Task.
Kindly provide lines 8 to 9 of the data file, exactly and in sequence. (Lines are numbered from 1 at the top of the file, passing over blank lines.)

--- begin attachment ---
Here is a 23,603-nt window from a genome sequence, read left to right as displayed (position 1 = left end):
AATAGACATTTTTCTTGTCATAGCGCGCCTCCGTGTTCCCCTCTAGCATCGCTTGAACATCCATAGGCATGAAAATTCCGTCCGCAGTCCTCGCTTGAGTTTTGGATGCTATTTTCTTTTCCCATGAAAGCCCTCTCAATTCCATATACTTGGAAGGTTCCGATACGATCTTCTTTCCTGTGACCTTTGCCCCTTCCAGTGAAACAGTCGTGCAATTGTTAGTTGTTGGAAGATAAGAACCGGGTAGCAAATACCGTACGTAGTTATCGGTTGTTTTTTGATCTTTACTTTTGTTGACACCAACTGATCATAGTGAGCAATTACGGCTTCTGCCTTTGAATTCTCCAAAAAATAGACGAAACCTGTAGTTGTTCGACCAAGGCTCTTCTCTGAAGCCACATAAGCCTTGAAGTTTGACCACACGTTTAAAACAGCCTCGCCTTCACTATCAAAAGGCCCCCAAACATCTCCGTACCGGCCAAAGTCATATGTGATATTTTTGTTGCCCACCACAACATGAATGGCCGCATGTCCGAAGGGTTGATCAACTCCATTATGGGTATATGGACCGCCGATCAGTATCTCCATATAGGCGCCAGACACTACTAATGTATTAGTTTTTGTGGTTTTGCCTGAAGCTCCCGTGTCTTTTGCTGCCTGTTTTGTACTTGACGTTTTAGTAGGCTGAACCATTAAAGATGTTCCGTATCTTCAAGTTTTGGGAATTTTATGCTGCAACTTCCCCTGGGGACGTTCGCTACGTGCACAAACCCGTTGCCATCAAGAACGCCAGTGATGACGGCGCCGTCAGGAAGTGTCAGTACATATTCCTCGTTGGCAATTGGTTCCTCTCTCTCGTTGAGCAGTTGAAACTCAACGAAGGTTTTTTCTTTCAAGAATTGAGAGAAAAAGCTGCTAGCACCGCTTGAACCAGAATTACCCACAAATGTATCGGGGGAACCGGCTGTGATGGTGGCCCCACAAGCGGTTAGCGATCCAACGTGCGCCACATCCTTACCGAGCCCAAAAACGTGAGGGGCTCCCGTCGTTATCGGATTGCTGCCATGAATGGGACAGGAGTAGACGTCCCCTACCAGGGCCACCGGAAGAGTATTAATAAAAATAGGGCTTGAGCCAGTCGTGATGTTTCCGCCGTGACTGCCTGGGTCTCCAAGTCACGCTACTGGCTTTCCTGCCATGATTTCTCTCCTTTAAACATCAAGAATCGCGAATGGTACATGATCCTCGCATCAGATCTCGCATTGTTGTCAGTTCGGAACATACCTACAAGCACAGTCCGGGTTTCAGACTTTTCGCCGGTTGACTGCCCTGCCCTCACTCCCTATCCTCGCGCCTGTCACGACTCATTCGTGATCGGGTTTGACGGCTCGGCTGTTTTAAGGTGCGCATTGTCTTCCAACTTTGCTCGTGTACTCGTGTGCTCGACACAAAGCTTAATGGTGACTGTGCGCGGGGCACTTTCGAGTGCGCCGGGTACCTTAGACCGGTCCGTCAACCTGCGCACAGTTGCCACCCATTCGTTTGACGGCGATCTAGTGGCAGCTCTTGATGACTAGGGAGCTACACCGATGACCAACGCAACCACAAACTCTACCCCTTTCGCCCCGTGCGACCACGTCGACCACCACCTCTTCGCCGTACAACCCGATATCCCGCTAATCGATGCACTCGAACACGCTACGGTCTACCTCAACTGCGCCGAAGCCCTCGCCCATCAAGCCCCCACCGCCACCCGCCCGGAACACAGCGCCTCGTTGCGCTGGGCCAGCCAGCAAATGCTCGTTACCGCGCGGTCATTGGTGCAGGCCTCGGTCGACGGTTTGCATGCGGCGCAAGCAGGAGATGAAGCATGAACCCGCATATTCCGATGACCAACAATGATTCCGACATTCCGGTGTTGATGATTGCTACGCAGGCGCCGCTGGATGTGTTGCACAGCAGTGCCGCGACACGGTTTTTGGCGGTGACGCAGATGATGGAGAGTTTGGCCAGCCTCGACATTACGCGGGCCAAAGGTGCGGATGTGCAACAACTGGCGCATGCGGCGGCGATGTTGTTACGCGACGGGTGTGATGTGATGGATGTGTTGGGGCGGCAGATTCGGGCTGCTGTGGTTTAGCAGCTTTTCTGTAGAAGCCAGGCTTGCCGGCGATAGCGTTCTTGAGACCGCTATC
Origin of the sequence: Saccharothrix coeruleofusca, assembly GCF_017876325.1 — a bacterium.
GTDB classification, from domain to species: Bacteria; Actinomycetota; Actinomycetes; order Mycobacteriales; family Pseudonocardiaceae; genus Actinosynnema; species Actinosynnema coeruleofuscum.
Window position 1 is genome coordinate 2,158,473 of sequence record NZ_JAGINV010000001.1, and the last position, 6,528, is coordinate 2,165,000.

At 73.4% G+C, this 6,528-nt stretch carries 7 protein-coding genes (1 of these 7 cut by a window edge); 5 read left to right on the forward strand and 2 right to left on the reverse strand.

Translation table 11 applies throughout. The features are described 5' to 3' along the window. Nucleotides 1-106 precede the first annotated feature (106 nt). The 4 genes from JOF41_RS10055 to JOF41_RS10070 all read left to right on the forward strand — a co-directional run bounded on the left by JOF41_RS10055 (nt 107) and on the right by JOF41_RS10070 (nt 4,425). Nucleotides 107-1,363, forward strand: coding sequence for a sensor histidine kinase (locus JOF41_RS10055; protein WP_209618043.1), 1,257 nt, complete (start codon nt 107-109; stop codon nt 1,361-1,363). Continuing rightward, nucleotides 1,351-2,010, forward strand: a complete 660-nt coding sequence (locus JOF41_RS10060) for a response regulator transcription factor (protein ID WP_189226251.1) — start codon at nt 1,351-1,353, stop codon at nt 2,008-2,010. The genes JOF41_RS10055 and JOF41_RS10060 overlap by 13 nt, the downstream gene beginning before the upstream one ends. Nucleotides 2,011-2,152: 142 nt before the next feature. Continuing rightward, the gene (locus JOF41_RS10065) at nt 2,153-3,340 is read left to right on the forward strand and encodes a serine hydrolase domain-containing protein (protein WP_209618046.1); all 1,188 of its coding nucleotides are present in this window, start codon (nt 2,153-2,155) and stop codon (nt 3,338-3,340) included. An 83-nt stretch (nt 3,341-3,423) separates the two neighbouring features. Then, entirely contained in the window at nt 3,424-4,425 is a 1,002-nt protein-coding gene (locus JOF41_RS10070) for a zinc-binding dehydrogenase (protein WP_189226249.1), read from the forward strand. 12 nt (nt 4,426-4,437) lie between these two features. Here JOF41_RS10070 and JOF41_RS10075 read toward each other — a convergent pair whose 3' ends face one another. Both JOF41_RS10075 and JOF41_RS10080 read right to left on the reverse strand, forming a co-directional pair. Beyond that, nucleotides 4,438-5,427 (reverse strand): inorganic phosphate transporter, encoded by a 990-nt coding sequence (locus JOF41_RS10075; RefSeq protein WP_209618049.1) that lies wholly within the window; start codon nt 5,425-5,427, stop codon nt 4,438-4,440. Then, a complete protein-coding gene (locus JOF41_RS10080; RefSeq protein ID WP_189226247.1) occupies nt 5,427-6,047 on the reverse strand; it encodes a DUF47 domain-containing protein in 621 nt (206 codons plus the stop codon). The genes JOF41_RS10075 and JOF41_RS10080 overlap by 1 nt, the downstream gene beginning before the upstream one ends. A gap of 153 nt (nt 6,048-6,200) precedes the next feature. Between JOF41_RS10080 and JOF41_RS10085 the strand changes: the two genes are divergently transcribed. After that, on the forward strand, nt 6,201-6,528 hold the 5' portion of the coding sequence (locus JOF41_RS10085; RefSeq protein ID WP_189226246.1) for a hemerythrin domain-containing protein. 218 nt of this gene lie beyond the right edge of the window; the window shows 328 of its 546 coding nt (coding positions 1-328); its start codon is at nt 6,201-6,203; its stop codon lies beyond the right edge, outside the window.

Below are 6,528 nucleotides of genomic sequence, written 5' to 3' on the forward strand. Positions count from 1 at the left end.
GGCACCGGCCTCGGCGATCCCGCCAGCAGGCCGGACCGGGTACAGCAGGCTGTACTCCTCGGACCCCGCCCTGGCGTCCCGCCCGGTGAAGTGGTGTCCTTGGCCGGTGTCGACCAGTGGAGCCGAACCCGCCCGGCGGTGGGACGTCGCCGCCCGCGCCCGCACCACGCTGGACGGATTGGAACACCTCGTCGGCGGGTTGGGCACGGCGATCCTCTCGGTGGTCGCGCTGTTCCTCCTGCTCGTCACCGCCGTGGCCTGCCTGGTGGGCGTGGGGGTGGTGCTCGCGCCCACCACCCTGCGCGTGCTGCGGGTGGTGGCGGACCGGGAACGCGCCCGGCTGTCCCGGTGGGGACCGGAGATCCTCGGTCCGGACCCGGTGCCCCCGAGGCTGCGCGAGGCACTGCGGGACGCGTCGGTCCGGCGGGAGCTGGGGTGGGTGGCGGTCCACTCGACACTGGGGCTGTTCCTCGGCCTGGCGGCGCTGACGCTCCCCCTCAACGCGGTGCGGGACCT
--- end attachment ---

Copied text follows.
Below are 6,528 nucleotides of genomic sequence, written 5' to 3' on the forward strand. Positions count from 1 at the left end.
GGCACCGGCCTCGGCGATCCCGCCAGCAGGCCGGACCGGGTACAGCAGGCTGTACTCCTCGGACCCCGCCCTGGCGTCCCGCCCGGTGAAGTGGTGTCCTTGGCCGGTGTCGACCAGTGGAGCCGAACCCGCCCGGCGGTGGGACGTCGCCGCCCGCGCCCGCACCACGCTGGACGGATTGGAACACCTCGTCGGCGGGTTGGGCACGGCGATCCTCTCGGTGGTCGCGCTGTTCCTCCTGCTCGTCACCGCCGTGGCCTGCCTGGTGGGCGTGGGGGTGGTGCTCGCGCCCACCACCCTGCGCGTGCTGCGGGTGGTGGCGGACCGGGAACGCGCCCGGCTGTCCCGGTGGGGACCGGAGATCCTCGGTCCGGACCCGGTGCCCCCGAGGCTGCGCGAGGCACTGCGGGACGCGTCGGTCCGGCGGGAGCTGGGGTGGGTGGCGGTCCACTCGACACTGGGGCTGTTCCTCGGCCTGGCGGCGCTGACGCTCCCCCTCAACGCGGTGCGGGACCT